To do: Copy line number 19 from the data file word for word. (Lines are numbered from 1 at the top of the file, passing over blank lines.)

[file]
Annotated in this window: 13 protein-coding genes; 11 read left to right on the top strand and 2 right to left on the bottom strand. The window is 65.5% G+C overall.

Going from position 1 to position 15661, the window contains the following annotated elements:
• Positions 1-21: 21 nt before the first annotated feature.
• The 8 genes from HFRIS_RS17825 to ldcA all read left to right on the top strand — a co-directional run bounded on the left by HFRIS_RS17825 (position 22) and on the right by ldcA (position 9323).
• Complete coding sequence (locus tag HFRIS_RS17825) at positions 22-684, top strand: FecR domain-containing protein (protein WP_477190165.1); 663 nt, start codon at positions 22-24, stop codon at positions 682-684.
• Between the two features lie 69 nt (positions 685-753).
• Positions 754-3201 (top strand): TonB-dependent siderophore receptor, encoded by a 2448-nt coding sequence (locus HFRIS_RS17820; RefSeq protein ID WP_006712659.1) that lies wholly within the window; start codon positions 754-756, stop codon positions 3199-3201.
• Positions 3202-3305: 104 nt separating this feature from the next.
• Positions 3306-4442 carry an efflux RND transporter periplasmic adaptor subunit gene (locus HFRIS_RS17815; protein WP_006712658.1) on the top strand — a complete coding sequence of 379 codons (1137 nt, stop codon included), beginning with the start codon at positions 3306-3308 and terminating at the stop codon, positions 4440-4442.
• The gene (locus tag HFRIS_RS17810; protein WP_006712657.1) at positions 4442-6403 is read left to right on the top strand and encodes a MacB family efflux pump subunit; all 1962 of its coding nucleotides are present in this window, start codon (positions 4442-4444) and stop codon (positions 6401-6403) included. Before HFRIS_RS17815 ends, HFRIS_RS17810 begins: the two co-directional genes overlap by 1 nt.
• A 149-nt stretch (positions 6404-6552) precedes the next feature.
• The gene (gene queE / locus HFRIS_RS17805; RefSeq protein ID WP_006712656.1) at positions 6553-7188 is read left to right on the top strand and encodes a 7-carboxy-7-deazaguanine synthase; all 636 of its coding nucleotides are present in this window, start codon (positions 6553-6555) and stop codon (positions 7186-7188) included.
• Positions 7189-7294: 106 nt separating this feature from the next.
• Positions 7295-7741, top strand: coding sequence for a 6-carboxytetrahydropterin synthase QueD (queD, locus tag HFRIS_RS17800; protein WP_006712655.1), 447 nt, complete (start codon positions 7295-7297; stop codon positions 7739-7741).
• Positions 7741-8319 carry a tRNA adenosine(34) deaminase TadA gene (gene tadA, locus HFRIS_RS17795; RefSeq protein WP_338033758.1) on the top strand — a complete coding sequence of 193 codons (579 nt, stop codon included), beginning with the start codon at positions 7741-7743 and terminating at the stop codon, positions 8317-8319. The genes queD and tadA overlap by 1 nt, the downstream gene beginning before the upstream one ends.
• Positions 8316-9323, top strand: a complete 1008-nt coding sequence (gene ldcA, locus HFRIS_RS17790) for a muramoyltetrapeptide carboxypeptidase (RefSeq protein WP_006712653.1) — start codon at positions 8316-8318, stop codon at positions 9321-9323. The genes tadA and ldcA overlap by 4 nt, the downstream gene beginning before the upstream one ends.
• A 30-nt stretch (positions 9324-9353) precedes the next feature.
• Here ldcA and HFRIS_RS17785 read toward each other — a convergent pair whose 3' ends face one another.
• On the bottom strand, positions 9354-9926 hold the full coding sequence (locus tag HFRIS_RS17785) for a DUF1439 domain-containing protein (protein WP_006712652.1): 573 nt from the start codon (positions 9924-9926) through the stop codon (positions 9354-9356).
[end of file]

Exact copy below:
• On the bottom strand, positions 9354-9926 hold the full coding sequence (locus tag HFRIS_RS17785) for a DUF1439 domain-containing protein (protein WP_006712652.1): 573 nt from the start codon (positions 9924-9926) through the stop codon (positions 9354-9356).